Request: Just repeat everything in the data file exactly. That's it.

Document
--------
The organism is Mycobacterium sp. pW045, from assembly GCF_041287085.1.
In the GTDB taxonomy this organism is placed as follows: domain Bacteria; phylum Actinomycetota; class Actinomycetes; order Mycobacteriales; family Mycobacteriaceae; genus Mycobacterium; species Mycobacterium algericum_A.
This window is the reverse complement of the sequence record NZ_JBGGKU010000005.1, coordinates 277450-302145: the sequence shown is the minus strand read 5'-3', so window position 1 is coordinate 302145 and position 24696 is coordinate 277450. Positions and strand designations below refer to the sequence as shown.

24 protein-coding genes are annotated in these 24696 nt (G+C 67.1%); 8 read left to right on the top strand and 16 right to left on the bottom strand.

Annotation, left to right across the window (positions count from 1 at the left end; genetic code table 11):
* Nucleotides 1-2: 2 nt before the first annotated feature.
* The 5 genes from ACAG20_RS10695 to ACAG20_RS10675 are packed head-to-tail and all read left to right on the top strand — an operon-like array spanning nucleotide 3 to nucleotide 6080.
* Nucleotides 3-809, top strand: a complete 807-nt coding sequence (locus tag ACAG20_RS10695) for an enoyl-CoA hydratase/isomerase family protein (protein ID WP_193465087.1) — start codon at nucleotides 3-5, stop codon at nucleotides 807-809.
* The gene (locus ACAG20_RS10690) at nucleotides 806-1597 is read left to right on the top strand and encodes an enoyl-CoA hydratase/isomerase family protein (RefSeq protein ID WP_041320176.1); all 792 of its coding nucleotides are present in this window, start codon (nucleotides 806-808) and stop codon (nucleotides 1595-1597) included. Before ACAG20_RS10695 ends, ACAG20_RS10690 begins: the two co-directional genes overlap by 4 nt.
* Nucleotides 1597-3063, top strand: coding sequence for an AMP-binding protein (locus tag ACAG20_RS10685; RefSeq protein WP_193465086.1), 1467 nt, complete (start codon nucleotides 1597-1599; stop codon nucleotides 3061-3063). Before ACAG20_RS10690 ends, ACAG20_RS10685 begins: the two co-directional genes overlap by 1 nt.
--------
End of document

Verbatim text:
The organism is Mycobacterium sp. pW045, from assembly GCF_041287085.1.
In the GTDB taxonomy this organism is placed as follows: domain Bacteria; phylum Actinomycetota; class Actinomycetes; order Mycobacteriales; family Mycobacteriaceae; genus Mycobacterium; species Mycobacterium algericum_A.
This window is the reverse complement of the sequence record NZ_JBGGKU010000005.1, coordinates 277450-302145: the sequence shown is the minus strand read 5'-3', so window position 1 is coordinate 302145 and position 24696 is coordinate 277450. Positions and strand designations below refer to the sequence as shown.

24 protein-coding genes are annotated in these 24696 nt (G+C 67.1%); 8 read left to right on the top strand and 16 right to left on the bottom strand.

Annotation, left to right across the window (positions count from 1 at the left end; genetic code table 11):
* Nucleotides 1-2: 2 nt before the first annotated feature.
* The 5 genes from ACAG20_RS10695 to ACAG20_RS10675 are packed head-to-tail and all read left to right on the top strand — an operon-like array spanning nucleotide 3 to nucleotide 6080.
* Nucleotides 3-809, top strand: a complete 807-nt coding sequence (locus tag ACAG20_RS10695) for an enoyl-CoA hydratase/isomerase family protein (protein ID WP_193465087.1) — start codon at nucleotides 3-5, stop codon at nucleotides 807-809.
* The gene (locus ACAG20_RS10690) at nucleotides 806-1597 is read left to right on the top strand and encodes an enoyl-CoA hydratase/isomerase family protein (RefSeq protein ID WP_041320176.1); all 792 of its coding nucleotides are present in this window, start codon (nucleotides 806-808) and stop codon (nucleotides 1595-1597) included. Before ACAG20_RS10695 ends, ACAG20_RS10690 begins: the two co-directional genes overlap by 4 nt.
* Nucleotides 1597-3063, top strand: coding sequence for an AMP-binding protein (locus tag ACAG20_RS10685; RefSeq protein WP_193465086.1), 1467 nt, complete (start codon nucleotides 1597-1599; stop codon nucleotides 3061-3063). Before ACAG20_RS10690 ends, ACAG20_RS10685 begins: the two co-directional genes overlap by 1 nt.